They’ll also fit the glasses for you when they arrive, making sure that the arms fit snugly around your ears and the nose grips hold well on the bridge of your nose too. You also have the bonus of being able to pop back in to have readjustments to the fit done, as well as having little things like the screws in the arms tightened.
Supermarket opticians – the likes of Asda and Tesco have opticians in their stores. These are usually on a par with high street opticians on price, and have all the same benefits of visiting a high street optician i.e. personal service. They might have some great deals on too, like Asda’s ongoing £40 for varifocals with basic frames, an anti-reflection coating, a tint and, if needed, thinner lenses all included in the price. You can find out the current offers by visiting the opticians’ concession in-store or checking on the company website.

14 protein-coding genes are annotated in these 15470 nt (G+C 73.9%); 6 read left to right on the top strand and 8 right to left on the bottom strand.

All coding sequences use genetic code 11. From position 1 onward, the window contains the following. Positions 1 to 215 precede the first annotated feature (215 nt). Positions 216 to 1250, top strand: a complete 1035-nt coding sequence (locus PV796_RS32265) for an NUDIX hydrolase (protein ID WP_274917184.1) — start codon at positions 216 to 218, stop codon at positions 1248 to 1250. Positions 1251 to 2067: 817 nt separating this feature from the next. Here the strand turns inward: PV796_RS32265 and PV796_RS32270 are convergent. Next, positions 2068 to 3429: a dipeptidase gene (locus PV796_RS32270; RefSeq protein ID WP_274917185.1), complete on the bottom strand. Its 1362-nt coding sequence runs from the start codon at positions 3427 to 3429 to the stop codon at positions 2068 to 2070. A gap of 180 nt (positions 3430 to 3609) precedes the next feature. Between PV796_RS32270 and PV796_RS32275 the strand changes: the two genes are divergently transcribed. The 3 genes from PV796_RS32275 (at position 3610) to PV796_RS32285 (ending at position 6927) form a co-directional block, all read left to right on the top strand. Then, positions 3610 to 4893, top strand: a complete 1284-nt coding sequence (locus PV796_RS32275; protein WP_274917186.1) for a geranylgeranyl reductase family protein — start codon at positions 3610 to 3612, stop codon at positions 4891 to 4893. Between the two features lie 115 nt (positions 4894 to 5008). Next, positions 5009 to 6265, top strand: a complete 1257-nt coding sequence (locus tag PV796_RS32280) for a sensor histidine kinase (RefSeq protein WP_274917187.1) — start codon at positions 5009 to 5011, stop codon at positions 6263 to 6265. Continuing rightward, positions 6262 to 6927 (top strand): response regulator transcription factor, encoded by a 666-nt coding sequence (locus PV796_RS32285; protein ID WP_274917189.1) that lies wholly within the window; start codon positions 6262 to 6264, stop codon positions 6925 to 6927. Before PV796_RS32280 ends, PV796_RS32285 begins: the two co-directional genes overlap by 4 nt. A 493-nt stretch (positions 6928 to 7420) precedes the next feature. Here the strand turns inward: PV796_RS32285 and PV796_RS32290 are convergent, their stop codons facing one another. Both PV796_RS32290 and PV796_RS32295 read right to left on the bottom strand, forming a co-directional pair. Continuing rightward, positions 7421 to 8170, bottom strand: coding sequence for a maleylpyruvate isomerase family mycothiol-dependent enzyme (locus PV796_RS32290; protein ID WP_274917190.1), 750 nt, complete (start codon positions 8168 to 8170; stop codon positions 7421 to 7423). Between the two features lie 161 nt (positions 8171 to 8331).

Independent opticians – these will tend to compete more on providing you with a great personal service than on price. They lack the tremendous buying power of organisations like Tesco and the large high street optician chains who can purchase thousands of frames in one go, bringing the price right down. And you’re not likely to get the same range of frames available as you would in a larger store either. However, you are likely to get a much more personal service, as your custom is more important to a smaller business, who rely more on word of mouth and reputation to keep them going. So, if you prefer that kind of personal service, an independent retailer may the best option for you.
Okay, we think that’s about it. We’ve covered everything we think you’ll need to grab yourself a bargain – from getting your eye test for free to bagging a great pair of specs at a brilliant price. All that's left now is for you to decide which pair you're wearing today!
by Shelley BowersBack to blog home